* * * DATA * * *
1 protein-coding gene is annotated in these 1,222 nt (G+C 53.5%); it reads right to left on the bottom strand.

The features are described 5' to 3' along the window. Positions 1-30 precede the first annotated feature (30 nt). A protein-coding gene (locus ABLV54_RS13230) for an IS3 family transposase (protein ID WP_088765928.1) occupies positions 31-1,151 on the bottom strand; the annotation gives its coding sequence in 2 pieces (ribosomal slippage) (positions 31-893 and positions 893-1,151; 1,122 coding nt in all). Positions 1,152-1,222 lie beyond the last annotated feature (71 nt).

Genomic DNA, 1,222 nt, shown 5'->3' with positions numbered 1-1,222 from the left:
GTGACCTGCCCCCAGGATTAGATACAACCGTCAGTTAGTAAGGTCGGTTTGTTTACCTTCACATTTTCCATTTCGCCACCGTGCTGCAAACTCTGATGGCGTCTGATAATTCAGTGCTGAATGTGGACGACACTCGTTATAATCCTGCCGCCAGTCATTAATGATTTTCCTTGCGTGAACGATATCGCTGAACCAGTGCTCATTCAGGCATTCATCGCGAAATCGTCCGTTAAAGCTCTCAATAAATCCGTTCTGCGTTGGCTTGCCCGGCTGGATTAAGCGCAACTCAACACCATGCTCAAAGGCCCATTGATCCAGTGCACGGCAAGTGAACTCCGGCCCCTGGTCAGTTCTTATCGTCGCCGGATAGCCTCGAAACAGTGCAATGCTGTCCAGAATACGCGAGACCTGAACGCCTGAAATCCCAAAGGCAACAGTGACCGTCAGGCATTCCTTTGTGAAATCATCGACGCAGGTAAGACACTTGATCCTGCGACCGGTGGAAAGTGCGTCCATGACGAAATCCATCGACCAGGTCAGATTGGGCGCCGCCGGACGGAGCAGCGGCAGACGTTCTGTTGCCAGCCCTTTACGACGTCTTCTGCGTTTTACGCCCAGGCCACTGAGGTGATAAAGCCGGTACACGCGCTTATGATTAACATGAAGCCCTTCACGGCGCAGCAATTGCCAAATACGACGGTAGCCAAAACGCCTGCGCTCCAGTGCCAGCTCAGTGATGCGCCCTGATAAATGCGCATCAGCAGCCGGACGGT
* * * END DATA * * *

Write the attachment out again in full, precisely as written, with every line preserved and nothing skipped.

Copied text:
1 protein-coding gene is annotated in these 1,222 nt (G+C 53.5%); it reads right to left on the bottom strand.

The features are described 5' to 3' along the window. Positions 1-30 precede the first annotated feature (30 nt). A protein-coding gene (locus ABLV54_RS13230) for an IS3 family transposase (protein ID WP_088765928.1) occupies positions 31-1,151 on the bottom strand; the annotation gives its coding sequence in 2 pieces (ribosomal slippage) (positions 31-893 and positions 893-1,151; 1,122 coding nt in all). Positions 1,152-1,222 lie beyond the last annotated feature (71 nt).

Genomic DNA, 1,222 nt, shown 5'->3' with positions numbered 1-1,222 from the left:
GTGACCTGCCCCCAGGATTAGATACAACCGTCAGTTAGTAAGGTCGGTTTGTTTACCTTCACATTTTCCATTTCGCCACCGTGCTGCAAACTCTGATGGCGTCTGATAATTCAGTGCTGAATGTGGACGACACTCGTTATAATCCTGCCGCCAGTCATTAATGATTTTCCTTGCGTGAACGATATCGCTGAACCAGTGCTCATTCAGGCATTCATCGCGAAATCGTCCGTTAAAGCTCTCAATAAATCCGTTCTGCGTTGGCTTGCCCGGCTGGATTAAGCGCAACTCAACACCATGCTCAAAGGCCCATTGATCCAGTGCACGGCAAGTGAACTCCGGCCCCTGGTCAGTTCTTATCGTCGCCGGATAGCCTCGAAACAGTGCAATGCTGTCCAGAATACGCGAGACCTGAACGCCTGAAATCCCAAAGGCAACAGTGACCGTCAGGCATTCCTTTGTGAAATCATCGACGCAGGTAAGACACTTGATCCTGCGACCGGTGGAAAGTGCGTCCATGACGAAATCCATCGACCAGGTCAGATTGGGCGCCGCCGGACGGAGCAGCGGCAGACGTTCTGTTGCCAGCCCTTTACGACGTCTTCTGCGTTTTACGCCCAGGCCACTGAGGTGATAAAGCCGGTACACGCGCTTATGATTAACATGAAGCCCTTCACGGCGCAGCAATTGCCAAATACGACGGTAGCCAAAACGCCTGCGCTCCAGTGCCAGCTCAGTGATGCGCCCTGATAAATGCGCATCAGCAGCCGGACGGT